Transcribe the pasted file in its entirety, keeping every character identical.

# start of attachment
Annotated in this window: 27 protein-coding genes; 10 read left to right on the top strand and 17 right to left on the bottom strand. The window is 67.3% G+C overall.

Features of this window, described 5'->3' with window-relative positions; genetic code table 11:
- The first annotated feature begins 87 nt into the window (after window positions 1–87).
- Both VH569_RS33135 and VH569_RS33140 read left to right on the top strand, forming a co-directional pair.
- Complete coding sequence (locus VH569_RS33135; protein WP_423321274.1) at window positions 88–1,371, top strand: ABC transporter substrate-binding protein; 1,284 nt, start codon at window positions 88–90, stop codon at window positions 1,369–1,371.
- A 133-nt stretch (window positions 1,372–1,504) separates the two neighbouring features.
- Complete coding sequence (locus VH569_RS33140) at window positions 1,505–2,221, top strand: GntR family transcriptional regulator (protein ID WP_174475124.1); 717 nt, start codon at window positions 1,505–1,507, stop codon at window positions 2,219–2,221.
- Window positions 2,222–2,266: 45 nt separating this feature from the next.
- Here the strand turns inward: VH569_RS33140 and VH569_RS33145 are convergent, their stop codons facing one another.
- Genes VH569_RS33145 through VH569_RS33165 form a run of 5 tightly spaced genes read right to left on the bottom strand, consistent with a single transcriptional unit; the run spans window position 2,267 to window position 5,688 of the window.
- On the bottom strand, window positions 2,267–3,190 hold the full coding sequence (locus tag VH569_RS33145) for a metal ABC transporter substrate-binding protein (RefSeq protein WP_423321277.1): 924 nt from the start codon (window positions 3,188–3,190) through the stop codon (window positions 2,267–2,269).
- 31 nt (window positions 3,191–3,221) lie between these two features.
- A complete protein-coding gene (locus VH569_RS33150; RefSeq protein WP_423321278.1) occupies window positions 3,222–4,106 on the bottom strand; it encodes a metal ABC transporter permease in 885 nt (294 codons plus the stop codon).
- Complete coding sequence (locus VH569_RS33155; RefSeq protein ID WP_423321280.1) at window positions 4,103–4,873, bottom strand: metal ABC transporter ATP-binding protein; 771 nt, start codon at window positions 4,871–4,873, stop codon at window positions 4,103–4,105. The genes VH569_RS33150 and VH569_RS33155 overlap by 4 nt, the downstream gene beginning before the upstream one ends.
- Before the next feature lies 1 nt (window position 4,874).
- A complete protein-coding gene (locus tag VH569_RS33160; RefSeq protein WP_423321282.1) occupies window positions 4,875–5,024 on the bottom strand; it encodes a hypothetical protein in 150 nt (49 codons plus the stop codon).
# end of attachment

Annotated in this window: 27 protein-coding genes; 10 read left to right on the top strand and 17 right to left on the bottom strand. The window is 67.3% G+C overall.

Features of this window, described 5'->3' with window-relative positions; genetic code table 11:
- The first annotated feature begins 87 nt into the window (after window positions 1–87).
- Both VH569_RS33135 and VH569_RS33140 read left to right on the top strand, forming a co-directional pair.
- Complete coding sequence (locus VH569_RS33135; protein WP_423321274.1) at window positions 88–1,371, top strand: ABC transporter substrate-binding protein; 1,284 nt, start codon at window positions 88–90, stop codon at window positions 1,369–1,371.
- A 133-nt stretch (window positions 1,372–1,504) separates the two neighbouring features.
- Complete coding sequence (locus VH569_RS33140) at window positions 1,505–2,221, top strand: GntR family transcriptional regulator (protein ID WP_174475124.1); 717 nt, start codon at window positions 1,505–1,507, stop codon at window positions 2,219–2,221.
- Window positions 2,222–2,266: 45 nt separating this feature from the next.
- Here the strand turns inward: VH569_RS33140 and VH569_RS33145 are convergent, their stop codons facing one another.
- Genes VH569_RS33145 through VH569_RS33165 form a run of 5 tightly spaced genes read right to left on the bottom strand, consistent with a single transcriptional unit; the run spans window position 2,267 to window position 5,688 of the window.
- On the bottom strand, window positions 2,267–3,190 hold the full coding sequence (locus tag VH569_RS33145) for a metal ABC transporter substrate-binding protein (RefSeq protein WP_423321277.1): 924 nt from the start codon (window positions 3,188–3,190) through the stop codon (window positions 2,267–2,269).
- 31 nt (window positions 3,191–3,221) lie between these two features.
- A complete protein-coding gene (locus VH569_RS33150; RefSeq protein WP_423321278.1) occupies window positions 3,222–4,106 on the bottom strand; it encodes a metal ABC transporter permease in 885 nt (294 codons plus the stop codon).
- Complete coding sequence (locus VH569_RS33155; RefSeq protein ID WP_423321280.1) at window positions 4,103–4,873, bottom strand: metal ABC transporter ATP-binding protein; 771 nt, start codon at window positions 4,871–4,873, stop codon at window positions 4,103–4,105. The genes VH569_RS33150 and VH569_RS33155 overlap by 4 nt, the downstream gene beginning before the upstream one ends.
- Before the next feature lies 1 nt (window position 4,874).
- A complete protein-coding gene (locus tag VH569_RS33160; RefSeq protein WP_423321282.1) occupies window positions 4,875–5,024 on the bottom strand; it encodes a hypothetical protein in 150 nt (49 codons plus the stop codon).